Cindi Ross Scoppe

No passport? No military ID? You could soon be grounded

It’s hard to imagine how anyone who’s worried about terrorism — or even illegal immigrants who are not terrorists — could object to the idea that it ought to take more ingenuity than that of a college fraternity to counterfeit the IDs that we use to board planes and walk around on military bases and nuclear facilities. And yet, South Carolina objected. We could soon pay a price for that.

Opinion Extra

Jobless by choice, or pain?

The work ethic is such a central part of the American character that it’s hard to imagine it fading. But that’s what seems to be happening in one important part of the labor force. Among men 25-to-54 — so-called prime-age male workers — about one in eight are dropouts. They don’t have a job and, unlike the officially unemployed, aren’t looking for one.

Opinion Extra

The boondoggle of infrastructure spending

History has a sly sense of humor. It caused an epiphany regarding infrastructure projects — roads, harbors, airports, etc. — to occur on a bridge over Boston’s Charles River, hard by Harvard Yard, where rarely is heard a discouraging word about government.

Opinion Extra

The deadly disease we won’t discuss

If you are an American man, you will probably die at least two years and two months earlier than men in other high-income countries. Men in Australia and Iceland live into their 80s. American men, on average, die at 76. Why? It’s not heart disease or cancer. It’s mostly a combination of three things. We can talk about two of those things, car crashes and drug overdoses, but it’s difficult to have a discussion about the third and biggest contributor to the shortened lives of American men: guns.

Opinion Extra

Dancing in a hurricane

Britain’s vote to withdraw from the European Union followed by Donald Trump’s election in the United States constitute a single giant political event that makes 2016 a vintage year in history. Big political events have big causes. For the past three years I’ve been working on a book about what’s been happening beneath the surface that’s roiling politics in so many places. My answer begins with a question: What happened in and around 2007?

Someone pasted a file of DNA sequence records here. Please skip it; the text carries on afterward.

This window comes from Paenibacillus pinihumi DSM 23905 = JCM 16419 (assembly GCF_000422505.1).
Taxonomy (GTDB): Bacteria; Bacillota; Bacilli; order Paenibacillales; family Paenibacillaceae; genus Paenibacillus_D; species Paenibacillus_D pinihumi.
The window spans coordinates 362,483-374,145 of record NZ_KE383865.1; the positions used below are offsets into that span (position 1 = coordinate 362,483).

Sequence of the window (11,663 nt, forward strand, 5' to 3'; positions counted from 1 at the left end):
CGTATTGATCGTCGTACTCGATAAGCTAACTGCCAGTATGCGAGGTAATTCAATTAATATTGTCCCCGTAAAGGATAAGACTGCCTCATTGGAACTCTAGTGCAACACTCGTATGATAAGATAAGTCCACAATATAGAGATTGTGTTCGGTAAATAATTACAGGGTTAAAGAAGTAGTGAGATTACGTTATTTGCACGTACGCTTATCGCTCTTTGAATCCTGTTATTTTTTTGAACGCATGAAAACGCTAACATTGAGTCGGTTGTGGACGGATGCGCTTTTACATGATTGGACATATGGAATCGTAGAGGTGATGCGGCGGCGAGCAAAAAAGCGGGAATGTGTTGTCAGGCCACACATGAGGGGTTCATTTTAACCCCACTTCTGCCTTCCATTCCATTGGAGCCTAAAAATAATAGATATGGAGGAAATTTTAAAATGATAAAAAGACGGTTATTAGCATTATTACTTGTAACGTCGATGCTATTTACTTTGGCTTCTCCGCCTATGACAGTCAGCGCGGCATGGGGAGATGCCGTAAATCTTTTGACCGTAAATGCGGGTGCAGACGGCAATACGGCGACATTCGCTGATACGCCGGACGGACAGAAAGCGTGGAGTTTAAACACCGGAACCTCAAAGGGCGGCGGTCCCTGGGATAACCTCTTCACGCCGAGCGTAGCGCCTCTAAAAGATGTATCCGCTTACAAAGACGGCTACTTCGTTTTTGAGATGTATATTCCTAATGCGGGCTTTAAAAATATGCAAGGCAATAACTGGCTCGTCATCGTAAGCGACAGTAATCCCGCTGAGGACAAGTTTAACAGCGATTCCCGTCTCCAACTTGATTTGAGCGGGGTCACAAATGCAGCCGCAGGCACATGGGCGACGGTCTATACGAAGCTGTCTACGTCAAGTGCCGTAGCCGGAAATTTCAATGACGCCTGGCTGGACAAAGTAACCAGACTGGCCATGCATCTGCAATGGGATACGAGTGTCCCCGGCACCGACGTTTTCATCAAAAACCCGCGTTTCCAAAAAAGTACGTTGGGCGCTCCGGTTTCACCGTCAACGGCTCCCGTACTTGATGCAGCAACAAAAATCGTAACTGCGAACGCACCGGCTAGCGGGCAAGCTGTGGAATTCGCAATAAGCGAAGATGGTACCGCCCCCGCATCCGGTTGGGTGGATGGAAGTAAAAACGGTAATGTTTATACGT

Opinion Extra

Stop the coming festival of obstruction in Senate

Many Republicans who were skeptical, if not outright hostile, during the campaign are now suddenly on board with the Donald Trump win, having seen his appeal outdistance their own. Democrats, once they shake free from shock (and, we can hope, its accompanying insults of the president-elect and his voters), can be expected to armor up for battles they did not envision.

Cindi Ross Scoppe

New case, same lesson: We need random ethics audits

Former SC Sen Gary Cleary received a huge fine and reprimand because he couldn’t provide documentation to prove he spent campaign money legally — as state law requires. And frankly, the details in this case smell a lot like the case of then-House Speaker Bobby Harrell: a legislator reimbursing himself for what he said were official expenses, but providing vague explanations and no documentation.


South Carolina's Broken Roads: Senate's plan is a joke

Opinion writer Cindi Ross Scoppe weighs in on the Senate's roads plan. She explains how the plan will take money away from schools and other state funded agencies to fix the roads in South Carolina
South Carolina's Broken Roads: Senate's plan is a joke 2:10

South Carolina's Broken Roads: Senate's plan is a joke

VIDEO: Recent editorial cartoons by Robert Ariail 2:48

VIDEO: Recent editorial cartoons by Robert Ariail

Deshaun Watson's Heisman statement 1:20

Deshaun Watson's Heisman statement

Clemson's Deshaun Watson says 2nd ACC title sweeter 0:44

Clemson's Deshaun Watson says 2nd ACC title sweeter